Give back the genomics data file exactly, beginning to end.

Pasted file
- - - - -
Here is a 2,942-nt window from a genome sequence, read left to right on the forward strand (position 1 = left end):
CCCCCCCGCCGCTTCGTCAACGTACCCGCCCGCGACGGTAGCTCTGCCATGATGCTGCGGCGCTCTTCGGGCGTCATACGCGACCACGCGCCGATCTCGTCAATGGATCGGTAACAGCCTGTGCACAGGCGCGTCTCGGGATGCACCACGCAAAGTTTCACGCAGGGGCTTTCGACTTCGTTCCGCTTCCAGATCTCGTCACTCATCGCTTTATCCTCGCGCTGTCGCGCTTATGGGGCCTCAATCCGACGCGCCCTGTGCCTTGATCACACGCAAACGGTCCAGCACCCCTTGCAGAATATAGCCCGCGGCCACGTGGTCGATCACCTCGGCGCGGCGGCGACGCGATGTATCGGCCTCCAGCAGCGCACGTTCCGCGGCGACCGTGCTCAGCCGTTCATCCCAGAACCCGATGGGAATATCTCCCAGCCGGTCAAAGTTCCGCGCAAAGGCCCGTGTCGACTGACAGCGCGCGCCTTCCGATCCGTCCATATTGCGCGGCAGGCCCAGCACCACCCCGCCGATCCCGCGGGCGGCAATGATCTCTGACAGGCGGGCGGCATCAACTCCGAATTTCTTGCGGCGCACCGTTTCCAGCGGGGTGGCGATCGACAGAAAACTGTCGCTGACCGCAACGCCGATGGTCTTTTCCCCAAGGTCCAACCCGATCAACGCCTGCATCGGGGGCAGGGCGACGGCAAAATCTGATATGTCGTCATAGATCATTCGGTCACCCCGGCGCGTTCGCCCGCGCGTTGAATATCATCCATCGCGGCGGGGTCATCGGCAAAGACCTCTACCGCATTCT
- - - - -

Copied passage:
Here is a 2,942-nt window from a genome sequence, read left to right on the forward strand (position 1 = left end):
CCCCCCCGCCGCTTCGTCAACGTACCCGCCCGCGACGGTAGCTCTGCCATGATGCTGCGGCGCTCTTCGGGCGTCATACGCGACCACGCGCCGATCTCGTCAATGGATCGGTAACAGCCTGTGCACAGGCGCGTCTCGGGATGCACCACGCAAAGTTTCACGCAGGGGCTTTCGACTTCGTTCCGCTTCCAGATCTCGTCACTCATCGCTTTATCCTCGCGCTGTCGCGCTTATGGGGCCTCAATCCGACGCGCCCTGTGCCTTGATCACACGCAAACGGTCCAGCACCCCTTGCAGAATATAGCCCGCGGCCACGTGGTCGATCACCTCGGCGCGGCGGCGACGCGATGTATCGGCCTCCAGCAGCGCACGTTCCGCGGCGACCGTGCTCAGCCGTTCATCCCAGAACCCGATGGGAATATCTCCCAGCCGGTCAAAGTTCCGCGCAAAGGCCCGTGTCGACTGACAGCGCGCGCCTTCCGATCCGTCCATATTGCGCGGCAGGCCCAGCACCACCCCGCCGATCCCGCGGGCGGCAATGATCTCTGACAGGCGGGCGGCATCAACTCCGAATTTCTTGCGGCGCACCGTTTCCAGCGGGGTGGCGATCGACAGAAAACTGTCGCTGACCGCAACGCCGATGGTCTTTTCCCCAAGGTCCAACCCGATCAACGCCTGCATCGGGGGCAGGGCGACGGCAAAATCTGATATGTCGTCATAGATCATTCGGTCACCCCGGCGCGTTCGCCCGCGCGTTGAATATCATCCATCGCGGCGGGGTCATCGGCAAAGACCTCTACCGCATTCT